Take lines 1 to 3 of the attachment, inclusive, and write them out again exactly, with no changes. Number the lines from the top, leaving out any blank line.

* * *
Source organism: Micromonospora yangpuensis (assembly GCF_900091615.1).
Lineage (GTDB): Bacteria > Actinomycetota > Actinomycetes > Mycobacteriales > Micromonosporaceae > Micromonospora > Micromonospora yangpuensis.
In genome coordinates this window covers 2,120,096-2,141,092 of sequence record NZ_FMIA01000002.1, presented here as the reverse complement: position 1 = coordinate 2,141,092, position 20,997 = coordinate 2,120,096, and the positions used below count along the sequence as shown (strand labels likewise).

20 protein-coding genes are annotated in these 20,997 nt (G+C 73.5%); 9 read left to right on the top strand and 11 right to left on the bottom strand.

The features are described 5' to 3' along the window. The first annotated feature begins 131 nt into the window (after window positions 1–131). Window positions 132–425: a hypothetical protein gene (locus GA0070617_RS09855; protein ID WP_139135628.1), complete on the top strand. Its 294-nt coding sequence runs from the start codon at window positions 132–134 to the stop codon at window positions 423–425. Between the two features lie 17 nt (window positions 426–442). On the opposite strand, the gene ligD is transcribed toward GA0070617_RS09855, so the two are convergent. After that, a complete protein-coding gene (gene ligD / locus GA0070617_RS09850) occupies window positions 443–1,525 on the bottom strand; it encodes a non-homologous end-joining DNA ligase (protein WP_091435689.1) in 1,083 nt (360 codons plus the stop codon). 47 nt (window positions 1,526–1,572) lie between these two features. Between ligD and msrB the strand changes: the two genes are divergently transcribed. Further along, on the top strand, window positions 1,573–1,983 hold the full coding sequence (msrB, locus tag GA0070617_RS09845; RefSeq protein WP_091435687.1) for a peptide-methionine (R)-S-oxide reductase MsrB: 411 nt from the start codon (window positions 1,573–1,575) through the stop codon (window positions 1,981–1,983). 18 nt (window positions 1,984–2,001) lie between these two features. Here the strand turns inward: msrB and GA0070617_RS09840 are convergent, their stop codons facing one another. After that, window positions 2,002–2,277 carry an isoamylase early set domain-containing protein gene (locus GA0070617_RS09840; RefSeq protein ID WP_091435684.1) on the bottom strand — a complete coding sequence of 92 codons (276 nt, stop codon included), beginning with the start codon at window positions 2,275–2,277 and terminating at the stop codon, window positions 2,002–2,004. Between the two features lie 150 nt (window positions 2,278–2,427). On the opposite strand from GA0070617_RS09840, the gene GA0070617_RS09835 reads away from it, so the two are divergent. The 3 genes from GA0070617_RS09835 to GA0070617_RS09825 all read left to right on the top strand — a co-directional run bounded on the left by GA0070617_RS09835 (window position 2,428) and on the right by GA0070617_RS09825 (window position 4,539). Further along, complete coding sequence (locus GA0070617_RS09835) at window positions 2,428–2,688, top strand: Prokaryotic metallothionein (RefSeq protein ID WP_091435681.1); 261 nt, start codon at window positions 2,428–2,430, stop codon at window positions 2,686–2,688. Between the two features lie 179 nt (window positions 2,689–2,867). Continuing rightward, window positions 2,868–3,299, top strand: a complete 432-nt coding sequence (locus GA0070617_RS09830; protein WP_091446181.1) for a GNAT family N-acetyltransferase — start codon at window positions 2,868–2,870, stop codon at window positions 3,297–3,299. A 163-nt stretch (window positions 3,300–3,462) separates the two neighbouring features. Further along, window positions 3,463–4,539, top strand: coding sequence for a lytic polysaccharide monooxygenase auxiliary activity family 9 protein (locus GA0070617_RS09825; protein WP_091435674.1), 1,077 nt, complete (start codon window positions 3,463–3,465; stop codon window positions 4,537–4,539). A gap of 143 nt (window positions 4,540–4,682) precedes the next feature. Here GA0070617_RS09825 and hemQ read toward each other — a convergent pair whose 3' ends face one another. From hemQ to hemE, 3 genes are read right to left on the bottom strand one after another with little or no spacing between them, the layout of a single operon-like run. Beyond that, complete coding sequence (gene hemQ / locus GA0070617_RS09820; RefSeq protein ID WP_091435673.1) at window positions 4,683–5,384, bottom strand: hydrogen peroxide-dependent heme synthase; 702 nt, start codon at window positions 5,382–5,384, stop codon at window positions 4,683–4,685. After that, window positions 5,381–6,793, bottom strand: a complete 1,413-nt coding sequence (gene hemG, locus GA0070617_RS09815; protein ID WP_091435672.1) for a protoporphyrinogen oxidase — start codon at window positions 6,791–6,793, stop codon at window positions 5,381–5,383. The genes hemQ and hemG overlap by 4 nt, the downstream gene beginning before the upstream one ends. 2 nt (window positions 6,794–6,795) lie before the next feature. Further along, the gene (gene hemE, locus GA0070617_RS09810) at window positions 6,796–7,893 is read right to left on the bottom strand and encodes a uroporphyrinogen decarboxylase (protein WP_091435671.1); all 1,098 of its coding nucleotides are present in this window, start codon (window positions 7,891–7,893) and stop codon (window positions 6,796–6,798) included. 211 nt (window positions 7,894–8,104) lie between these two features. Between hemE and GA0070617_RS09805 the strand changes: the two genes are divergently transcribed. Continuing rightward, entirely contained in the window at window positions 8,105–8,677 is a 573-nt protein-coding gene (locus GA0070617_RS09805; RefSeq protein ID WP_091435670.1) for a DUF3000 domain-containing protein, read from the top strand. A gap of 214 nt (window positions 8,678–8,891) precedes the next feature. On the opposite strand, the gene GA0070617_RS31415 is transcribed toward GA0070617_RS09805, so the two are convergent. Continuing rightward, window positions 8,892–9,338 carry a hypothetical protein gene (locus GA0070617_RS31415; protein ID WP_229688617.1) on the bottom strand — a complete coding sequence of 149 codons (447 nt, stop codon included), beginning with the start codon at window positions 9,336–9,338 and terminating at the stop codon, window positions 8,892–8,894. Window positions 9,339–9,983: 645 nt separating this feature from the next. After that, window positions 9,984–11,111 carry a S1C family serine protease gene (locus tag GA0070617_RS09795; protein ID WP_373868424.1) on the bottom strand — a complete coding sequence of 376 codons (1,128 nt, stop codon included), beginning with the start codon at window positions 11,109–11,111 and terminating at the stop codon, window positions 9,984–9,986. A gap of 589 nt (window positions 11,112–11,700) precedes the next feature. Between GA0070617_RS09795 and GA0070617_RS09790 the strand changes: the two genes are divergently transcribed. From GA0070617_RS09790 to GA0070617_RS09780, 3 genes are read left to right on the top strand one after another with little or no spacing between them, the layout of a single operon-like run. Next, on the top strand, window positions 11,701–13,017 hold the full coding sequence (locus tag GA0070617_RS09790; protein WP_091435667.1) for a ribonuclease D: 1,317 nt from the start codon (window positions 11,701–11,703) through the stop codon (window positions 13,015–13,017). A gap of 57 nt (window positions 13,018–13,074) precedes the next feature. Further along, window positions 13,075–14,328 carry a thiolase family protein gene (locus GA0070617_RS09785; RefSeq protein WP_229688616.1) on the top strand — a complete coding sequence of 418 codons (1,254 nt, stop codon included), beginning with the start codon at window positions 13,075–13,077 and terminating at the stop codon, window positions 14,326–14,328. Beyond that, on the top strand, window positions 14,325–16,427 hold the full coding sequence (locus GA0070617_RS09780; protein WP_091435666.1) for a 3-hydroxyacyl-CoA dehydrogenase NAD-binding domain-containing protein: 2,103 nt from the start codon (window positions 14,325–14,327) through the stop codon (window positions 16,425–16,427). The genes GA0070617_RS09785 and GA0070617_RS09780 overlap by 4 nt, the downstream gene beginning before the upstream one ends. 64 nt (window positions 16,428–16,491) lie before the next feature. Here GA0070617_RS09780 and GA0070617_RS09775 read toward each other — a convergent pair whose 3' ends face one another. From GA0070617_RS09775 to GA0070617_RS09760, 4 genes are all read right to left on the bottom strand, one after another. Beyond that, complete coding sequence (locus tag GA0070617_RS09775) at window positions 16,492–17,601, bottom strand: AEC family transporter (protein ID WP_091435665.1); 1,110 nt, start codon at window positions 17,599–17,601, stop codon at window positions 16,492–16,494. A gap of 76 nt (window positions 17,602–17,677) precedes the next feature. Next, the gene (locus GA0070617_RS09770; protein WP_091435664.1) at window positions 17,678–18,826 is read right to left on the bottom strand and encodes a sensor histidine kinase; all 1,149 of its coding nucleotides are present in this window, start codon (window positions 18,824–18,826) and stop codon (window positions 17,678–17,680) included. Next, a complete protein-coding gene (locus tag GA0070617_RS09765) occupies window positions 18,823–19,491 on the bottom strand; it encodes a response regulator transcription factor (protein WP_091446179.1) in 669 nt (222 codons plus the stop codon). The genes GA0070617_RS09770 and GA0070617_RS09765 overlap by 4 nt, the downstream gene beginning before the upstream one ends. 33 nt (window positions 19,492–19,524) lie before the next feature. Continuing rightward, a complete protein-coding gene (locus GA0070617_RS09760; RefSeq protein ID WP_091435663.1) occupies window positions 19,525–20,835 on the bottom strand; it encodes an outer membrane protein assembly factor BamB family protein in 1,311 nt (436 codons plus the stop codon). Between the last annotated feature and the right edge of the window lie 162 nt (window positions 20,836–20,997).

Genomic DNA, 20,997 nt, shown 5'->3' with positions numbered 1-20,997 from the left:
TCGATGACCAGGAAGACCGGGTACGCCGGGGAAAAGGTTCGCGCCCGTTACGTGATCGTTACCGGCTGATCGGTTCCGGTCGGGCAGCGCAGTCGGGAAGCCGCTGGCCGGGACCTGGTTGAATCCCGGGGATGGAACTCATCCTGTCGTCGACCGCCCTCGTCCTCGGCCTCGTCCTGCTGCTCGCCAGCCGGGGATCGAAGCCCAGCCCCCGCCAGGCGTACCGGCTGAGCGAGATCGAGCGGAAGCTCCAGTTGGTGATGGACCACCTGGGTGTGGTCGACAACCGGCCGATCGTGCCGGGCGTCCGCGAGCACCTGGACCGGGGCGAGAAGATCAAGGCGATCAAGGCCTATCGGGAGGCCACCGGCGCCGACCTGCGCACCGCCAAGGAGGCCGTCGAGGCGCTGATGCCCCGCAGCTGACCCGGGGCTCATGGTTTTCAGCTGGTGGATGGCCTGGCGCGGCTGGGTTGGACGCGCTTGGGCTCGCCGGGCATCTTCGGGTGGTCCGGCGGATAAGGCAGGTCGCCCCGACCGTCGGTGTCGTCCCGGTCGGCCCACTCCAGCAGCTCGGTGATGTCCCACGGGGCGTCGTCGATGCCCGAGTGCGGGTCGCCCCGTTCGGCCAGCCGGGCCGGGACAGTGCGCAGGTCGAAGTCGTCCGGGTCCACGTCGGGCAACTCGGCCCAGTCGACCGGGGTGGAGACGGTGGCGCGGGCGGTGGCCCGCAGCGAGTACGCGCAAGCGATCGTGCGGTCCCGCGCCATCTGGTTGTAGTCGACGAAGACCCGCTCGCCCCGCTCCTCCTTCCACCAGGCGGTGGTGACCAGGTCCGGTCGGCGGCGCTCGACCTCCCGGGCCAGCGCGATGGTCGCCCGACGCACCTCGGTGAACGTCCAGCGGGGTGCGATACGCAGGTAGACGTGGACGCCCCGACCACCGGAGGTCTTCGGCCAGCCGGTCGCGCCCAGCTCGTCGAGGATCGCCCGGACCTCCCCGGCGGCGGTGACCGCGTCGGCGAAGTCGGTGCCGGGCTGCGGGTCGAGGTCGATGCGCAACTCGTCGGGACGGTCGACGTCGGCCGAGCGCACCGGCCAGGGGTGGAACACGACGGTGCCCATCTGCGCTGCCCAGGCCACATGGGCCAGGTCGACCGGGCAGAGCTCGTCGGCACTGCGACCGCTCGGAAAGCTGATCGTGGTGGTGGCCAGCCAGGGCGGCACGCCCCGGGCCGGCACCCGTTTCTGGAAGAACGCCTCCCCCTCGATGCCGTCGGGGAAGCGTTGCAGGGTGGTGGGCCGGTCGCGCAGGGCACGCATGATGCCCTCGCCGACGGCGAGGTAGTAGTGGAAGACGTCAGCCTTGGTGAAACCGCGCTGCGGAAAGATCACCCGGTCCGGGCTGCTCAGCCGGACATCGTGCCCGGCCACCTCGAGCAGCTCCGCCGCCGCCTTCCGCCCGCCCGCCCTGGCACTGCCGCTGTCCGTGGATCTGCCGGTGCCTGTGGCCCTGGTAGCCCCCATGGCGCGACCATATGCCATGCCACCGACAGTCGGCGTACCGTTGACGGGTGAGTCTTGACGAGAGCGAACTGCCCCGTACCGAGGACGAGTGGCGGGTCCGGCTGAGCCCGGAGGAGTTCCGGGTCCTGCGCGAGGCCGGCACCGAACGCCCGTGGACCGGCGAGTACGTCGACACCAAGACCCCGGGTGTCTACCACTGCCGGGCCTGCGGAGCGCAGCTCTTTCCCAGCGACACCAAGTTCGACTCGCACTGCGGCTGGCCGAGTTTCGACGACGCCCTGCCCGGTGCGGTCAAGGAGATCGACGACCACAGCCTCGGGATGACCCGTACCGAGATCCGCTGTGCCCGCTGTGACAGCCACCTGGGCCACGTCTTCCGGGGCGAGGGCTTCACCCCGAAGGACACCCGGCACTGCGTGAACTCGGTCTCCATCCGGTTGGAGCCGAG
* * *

Source organism: Micromonospora yangpuensis (assembly GCF_900091615.1).
Lineage (GTDB): Bacteria > Actinomycetota > Actinomycetes > Mycobacteriales > Micromonosporaceae > Micromonospora > Micromonospora yangpuensis.
In genome coordinates this window covers 2,120,096-2,141,092 of sequence record NZ_FMIA01000002.1, presented here as the reverse complement: position 1 = coordinate 2,141,092, position 20,997 = coordinate 2,120,096, and the positions used below count along the sequence as shown (strand labels likewise).